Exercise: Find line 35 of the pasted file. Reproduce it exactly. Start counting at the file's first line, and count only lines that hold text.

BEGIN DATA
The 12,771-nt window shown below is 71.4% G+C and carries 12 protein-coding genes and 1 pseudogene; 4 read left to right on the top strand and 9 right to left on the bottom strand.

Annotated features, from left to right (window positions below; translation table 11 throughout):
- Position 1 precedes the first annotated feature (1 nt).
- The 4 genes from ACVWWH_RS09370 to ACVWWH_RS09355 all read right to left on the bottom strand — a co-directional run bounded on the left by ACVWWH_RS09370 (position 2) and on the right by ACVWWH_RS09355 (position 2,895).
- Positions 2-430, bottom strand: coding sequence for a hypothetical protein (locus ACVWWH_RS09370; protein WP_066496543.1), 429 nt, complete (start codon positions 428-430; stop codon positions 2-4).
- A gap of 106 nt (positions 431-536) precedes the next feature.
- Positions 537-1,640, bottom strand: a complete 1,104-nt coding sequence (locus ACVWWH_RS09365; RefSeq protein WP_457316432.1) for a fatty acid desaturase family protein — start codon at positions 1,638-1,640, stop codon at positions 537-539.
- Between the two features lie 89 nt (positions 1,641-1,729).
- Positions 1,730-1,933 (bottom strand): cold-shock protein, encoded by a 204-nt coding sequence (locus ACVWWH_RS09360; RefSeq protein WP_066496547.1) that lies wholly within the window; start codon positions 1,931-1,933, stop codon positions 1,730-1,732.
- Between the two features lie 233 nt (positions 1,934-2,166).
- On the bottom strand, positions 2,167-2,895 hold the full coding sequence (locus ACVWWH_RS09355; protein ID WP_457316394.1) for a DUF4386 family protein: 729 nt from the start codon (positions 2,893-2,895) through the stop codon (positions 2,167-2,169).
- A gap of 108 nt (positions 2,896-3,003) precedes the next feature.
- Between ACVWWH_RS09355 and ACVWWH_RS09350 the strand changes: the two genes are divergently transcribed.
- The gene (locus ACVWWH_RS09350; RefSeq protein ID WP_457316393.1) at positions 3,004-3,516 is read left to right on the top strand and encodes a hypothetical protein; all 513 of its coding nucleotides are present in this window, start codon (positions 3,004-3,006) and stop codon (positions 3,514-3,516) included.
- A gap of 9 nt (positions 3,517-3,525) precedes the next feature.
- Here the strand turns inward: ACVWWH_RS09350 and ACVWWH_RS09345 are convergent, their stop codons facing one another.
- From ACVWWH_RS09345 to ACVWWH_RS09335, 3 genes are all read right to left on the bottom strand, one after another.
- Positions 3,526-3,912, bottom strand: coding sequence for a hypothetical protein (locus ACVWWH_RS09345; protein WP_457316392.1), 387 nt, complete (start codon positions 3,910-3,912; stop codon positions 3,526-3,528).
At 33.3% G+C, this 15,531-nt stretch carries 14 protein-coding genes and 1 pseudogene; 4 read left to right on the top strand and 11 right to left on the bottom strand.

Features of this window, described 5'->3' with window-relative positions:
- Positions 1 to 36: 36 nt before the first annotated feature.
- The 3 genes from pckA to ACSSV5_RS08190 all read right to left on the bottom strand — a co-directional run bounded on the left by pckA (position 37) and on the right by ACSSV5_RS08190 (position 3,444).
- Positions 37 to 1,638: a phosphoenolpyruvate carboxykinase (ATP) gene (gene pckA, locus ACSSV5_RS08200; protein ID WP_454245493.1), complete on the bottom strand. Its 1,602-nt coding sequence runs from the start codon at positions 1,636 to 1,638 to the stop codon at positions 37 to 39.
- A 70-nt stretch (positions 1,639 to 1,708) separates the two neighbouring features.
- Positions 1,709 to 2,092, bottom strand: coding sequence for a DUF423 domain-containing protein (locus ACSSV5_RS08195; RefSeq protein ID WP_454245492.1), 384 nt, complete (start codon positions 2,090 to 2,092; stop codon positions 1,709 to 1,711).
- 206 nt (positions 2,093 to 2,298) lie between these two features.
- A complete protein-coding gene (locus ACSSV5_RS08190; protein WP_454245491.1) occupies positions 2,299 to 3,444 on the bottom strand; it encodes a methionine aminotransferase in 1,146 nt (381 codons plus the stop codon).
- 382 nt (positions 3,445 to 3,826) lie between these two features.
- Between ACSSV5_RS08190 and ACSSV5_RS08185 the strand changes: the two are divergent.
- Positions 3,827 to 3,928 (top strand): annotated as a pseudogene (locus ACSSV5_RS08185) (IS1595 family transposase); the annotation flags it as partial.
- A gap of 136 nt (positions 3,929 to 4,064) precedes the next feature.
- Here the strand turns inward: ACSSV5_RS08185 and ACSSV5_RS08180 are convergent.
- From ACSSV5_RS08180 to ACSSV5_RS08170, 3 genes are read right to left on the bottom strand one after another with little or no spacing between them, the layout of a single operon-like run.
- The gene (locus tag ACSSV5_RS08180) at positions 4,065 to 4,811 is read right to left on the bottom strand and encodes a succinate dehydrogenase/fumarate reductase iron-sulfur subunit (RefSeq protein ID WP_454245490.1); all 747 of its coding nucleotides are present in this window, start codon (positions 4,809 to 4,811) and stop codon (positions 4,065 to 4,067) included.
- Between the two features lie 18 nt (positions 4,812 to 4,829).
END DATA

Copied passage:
- Between the two features lie 18 nt (positions 4,812 to 4,829).